I was kind of like, ‘That’s funny.’ I can get this shock factor that isn’t even real. I didn’t intend that at all, but they’re perceiving it to be something that it’s not at all, and that was interesting to me. They freaked out over something I was just having fun with.
IDLE CLASS: How does an artist build confidence? How did you? And what would you say to someone who has just embarked on a new endeavor, like you did, someone who has decided to pursue a passion and suddenly finds themselves at the feet of a brand new world, untrained and anxious yet determined?
My answer to that is to not worry about the technical side of it and to allow yourself to explore, and see where that takes you. My confidence came from naiveness and not going to art school. It came from freedom and a desire to create. It came from a place of ‘this makes you feel productive, this makes you feel good about yourself, this makes you release those emotions that you need to, it’s a meditation, you have to do this for your health more than anything.’ So if you do it from there… your intention is to be healthy. And if that is your intention, then no one can ever turn you down from that. No one can ever knock your confidence, cause you have to do it. As an artist, you constantly deal with insecurities with your work and insecurities of just like that question of what you asked earlier.
IDLE CLASS: How do you not feel like a fraud? I’ve spoken with many artists, of every experience level, and yet deep down it’s almost as if none of them, even the most outwardly confident, are completely comfortable with their work.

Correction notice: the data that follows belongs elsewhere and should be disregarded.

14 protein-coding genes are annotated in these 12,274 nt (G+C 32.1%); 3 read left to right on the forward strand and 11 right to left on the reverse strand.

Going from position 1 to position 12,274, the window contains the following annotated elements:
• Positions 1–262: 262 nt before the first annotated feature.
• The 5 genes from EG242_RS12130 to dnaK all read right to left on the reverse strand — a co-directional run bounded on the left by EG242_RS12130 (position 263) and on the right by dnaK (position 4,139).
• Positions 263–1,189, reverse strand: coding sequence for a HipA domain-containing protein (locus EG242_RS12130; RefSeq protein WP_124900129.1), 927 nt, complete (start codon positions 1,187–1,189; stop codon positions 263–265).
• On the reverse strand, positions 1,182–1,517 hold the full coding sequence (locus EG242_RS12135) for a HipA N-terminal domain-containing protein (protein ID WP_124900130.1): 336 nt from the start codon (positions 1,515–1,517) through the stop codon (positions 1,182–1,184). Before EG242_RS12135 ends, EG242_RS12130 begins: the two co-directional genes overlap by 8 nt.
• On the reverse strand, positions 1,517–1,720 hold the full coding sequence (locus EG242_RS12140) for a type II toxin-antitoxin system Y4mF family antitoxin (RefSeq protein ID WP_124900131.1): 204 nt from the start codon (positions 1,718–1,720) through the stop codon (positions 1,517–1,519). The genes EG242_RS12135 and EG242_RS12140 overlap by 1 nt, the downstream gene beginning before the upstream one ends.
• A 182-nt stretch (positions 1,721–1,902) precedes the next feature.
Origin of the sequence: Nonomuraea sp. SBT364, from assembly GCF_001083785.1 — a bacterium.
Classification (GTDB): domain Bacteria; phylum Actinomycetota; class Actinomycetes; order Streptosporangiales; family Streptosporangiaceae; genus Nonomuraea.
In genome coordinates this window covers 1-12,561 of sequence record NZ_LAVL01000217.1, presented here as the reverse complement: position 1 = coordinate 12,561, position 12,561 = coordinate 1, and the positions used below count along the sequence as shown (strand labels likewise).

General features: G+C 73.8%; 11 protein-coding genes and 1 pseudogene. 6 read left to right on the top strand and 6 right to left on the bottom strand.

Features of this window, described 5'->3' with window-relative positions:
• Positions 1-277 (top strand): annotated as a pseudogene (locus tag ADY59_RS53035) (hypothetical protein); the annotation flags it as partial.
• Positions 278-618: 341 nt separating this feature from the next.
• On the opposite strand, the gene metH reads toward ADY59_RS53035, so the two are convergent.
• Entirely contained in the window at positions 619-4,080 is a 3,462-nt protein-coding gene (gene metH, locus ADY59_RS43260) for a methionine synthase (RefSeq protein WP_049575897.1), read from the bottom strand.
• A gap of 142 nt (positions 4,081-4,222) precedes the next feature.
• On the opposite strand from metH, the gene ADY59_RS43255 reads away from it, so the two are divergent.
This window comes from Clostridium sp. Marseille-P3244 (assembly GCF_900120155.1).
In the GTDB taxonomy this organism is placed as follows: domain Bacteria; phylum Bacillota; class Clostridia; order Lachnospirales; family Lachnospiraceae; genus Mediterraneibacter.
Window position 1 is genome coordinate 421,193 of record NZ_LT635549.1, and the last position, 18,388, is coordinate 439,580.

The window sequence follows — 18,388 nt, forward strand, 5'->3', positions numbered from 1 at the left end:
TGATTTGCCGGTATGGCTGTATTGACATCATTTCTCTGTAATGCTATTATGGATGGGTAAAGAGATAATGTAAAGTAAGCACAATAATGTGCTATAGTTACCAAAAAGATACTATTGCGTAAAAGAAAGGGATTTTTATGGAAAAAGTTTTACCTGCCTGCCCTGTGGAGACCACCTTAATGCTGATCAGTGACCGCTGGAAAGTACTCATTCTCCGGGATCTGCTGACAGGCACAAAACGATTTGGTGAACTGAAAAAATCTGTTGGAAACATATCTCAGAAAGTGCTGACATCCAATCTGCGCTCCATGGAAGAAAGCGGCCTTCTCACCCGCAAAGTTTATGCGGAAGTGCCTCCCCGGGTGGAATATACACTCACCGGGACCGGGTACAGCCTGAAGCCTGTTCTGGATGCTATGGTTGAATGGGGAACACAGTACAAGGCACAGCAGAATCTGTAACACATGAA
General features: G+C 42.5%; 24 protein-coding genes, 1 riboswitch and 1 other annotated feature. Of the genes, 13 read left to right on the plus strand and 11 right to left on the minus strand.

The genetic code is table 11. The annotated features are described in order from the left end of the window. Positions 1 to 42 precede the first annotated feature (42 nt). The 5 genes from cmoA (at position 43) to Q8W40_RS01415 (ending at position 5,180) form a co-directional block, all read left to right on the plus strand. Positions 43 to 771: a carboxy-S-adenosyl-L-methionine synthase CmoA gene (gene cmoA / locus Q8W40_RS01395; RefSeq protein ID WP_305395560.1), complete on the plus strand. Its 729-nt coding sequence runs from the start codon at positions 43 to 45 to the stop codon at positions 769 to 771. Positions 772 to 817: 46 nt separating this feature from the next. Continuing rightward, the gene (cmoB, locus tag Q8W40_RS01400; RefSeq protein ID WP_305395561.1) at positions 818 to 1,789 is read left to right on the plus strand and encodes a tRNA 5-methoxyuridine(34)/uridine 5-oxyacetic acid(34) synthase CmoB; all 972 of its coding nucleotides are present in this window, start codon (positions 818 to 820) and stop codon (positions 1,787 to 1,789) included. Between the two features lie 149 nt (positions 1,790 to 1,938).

You stay right above it. That devil on your shoulder is there all the time. And it pushes you to keep going, and you do become a fraud if you don’t. So you just have to keep moving, you build confidence through action.
IDLE CLASS: What brings you to the canvas?
It usually has to do with the energy that I’m feeling that day. The energy that I woke up with and kind of where I’m at mentally. Reading a lot, listening a lot and just searching for the truth of humanity and stories of people that are inspiring to me. I just wanna portray a concept that’s in my head at the time, and I need to get it out of me and I need to express it.
IDLE CLASS: Any tricks to get yourself into that mode?
Sometimes you have to find it. Sometimes you have to fiddle around and then all of a sudden you’re in a project and you didn’t mean to be. It’s just moments of being tapped into that flow of life.
IDLE CLASS: Mark Twain says something like this of creativity, ‘If the tank runs dry, leave it alone, it’ll fill itself back up.’ To fill that tank back up, you have to know what that is that makes you full. And so is that nature? Is it running? Is it reading? Is it music? What is that that fills you up?
You have to go explore life and be in tune with your friends and your people, or maybe you need some self reflection, but you need to find that balance that puts you in that relative flow that allows you to tap into the source which is your creative realm, and then be the filter, you know? You have to be open to tapping into that, you have to set yourself up for it almost.